However, not all philosophers would agree with McDowell’s understanding of philosophy as the craft of argumentation. Many would blame such conceptions for the current demise of the discipline and argue that reducing philosophy to argumentation renders it a servile tool to  the whims of society. In a speech to the American Philosophical Association, the moral and political philosopher Alasdair MacIntyre argued that on such a view, “The professor of philosophy…stands to the contemporary bourgeoisie much as the dancing master stood to the nobility of the ancien regime. The dancing master taught the eighteenth-century expensively brought up young how to have supple limbs, the philosophy professor teaches their twentieth-century successors how to have supple minds.” Philosophy, many feel, must not be so restricted. If it is to thrive, it must enter into all areas of life. If it is restricted to mere argumentation, then it becomes nothing more than a sophisticated parlor game.

However, philosophy’s capacity to enter into fundamental debates has been severely questioned by the advent of modern science. The issues that were traditionally under the purview of philosophical debate are now addressed in various scientific disciplines. Further, the search for truth and meaning can also be pursued through the natural sciences and mathematics. What role philosophy can play in this contemporary context is uncertain.

Some suggest, as did W. V. O. Quine, that with the development of modern sciences, philosophy ceases to have any independent relevance, and that philosophy must merge with the natural sciences. In response to such criticisms, many philosophers have emphasized the importance of interdisciplinary work for the future of philosophy. In The Nature and Future of Philosophy Micheal Dummet argues, similarly, that the methods of scientific disciplines including physics, psychology and neuroscience must be integrated more seriously within the practice and methods of contemporary philosophy.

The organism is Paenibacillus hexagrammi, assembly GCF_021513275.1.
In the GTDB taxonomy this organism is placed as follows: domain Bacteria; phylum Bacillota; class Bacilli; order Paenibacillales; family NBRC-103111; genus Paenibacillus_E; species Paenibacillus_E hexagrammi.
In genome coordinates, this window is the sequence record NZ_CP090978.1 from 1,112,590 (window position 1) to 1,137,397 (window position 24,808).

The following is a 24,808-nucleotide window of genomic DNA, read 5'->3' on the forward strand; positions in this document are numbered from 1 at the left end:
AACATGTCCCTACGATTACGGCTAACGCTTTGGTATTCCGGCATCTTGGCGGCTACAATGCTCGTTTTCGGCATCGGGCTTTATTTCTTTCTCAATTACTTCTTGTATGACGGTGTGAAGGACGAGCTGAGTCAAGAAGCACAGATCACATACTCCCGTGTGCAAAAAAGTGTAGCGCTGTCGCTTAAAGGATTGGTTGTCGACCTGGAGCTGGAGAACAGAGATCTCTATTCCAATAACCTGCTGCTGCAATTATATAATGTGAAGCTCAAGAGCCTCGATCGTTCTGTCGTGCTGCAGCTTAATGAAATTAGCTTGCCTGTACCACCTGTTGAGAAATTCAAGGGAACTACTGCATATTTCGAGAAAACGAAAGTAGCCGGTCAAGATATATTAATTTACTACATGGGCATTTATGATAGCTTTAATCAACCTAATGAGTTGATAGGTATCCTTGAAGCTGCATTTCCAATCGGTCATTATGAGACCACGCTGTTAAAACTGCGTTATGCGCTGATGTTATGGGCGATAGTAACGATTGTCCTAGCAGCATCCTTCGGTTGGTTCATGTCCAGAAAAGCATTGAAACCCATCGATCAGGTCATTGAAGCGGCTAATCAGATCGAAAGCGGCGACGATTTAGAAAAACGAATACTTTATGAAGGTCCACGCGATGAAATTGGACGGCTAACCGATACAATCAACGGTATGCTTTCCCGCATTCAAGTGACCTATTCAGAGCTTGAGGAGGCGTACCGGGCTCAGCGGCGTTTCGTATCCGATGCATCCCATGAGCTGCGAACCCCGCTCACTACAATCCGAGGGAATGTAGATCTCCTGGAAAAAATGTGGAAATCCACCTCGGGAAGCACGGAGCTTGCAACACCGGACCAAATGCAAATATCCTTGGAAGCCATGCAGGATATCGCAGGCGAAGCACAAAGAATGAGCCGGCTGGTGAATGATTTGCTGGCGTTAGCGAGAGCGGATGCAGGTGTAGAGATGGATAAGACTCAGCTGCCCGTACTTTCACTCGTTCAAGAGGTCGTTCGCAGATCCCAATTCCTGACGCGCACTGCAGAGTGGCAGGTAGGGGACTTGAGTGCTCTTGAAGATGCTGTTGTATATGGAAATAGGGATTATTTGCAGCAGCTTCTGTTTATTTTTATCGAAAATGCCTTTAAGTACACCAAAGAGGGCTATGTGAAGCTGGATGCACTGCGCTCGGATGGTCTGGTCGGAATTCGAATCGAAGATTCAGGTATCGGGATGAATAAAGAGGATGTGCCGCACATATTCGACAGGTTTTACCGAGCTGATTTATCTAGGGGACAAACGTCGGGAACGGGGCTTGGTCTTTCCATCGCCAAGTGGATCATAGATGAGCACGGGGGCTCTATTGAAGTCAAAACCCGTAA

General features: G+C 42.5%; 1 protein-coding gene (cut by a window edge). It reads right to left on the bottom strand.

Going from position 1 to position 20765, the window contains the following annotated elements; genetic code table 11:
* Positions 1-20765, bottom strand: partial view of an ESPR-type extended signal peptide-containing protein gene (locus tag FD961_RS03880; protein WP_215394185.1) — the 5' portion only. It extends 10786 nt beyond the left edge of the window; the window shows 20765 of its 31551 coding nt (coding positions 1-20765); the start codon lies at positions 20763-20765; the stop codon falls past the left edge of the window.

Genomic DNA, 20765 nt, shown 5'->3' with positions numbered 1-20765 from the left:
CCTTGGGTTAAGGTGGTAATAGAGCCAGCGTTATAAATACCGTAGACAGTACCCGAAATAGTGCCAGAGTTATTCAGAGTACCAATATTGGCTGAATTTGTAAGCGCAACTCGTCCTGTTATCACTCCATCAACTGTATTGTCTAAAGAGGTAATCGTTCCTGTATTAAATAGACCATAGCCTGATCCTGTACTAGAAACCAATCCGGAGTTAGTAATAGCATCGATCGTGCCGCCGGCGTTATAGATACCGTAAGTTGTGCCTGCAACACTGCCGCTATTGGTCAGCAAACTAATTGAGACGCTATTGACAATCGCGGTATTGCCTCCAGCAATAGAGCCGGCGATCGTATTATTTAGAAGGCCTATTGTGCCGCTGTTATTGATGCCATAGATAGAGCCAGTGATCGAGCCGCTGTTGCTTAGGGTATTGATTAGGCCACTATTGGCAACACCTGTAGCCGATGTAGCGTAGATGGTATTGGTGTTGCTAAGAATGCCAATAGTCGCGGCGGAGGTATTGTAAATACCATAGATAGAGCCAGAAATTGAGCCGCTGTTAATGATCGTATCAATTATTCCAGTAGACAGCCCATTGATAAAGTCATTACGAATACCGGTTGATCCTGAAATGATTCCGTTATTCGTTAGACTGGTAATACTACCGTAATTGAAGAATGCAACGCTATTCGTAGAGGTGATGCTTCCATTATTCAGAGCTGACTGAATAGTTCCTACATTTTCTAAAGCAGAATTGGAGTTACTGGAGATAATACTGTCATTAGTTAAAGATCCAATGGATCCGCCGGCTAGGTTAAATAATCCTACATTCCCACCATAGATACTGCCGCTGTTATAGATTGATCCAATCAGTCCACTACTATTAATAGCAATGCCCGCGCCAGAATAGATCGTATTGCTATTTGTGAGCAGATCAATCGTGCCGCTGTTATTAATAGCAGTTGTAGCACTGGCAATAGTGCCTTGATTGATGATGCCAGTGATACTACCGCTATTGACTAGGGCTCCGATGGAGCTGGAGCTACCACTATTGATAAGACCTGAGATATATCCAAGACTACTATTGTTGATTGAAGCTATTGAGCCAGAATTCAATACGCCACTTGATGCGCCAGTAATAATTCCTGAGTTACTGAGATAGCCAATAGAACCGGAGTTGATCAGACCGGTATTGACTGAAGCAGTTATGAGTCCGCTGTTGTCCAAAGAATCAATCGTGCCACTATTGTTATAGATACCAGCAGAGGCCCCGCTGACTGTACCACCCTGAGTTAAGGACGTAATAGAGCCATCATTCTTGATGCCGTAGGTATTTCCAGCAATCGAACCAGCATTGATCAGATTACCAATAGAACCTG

Others suggest that philosophy is in decline because it has ceased to be relevant to contemporary concerns. Several reasons have been offered for this: the epistemic pre-eminence of scientific discourse (extending from the previous suggestion), current trends in philosophical method, the structures of the academy or the outdated/introverted work and methods of philosophers/philosophical pedagogy.

In an article in Inside Higher Education Robert Frodeman, J. Britt Holbrook and Adam Briggle[1] argue that philosophers should get creative and treat the question of who counts as our peers as itself a philosophic question. They suggest that the notion of the peer should be extended beyond the boundaries of the discipline. Interrogating the function of the academy further, McIntyre, argues that professors of philosophy need to remember what motivated them to pursue philosophy and channel these ideas into classroom pedagogy to encourage renewed interest in philosophy. Some philosophers question the role of the academy and academic practice all together, arguing that philosophy is about thinking and not research. The philosopher, they argue, has been reduced to the expert of secondary literature, and philosophy, as it is currently taught has been reduced to rote learning. Others still question whether philosophy should be considered a “discipline” at all.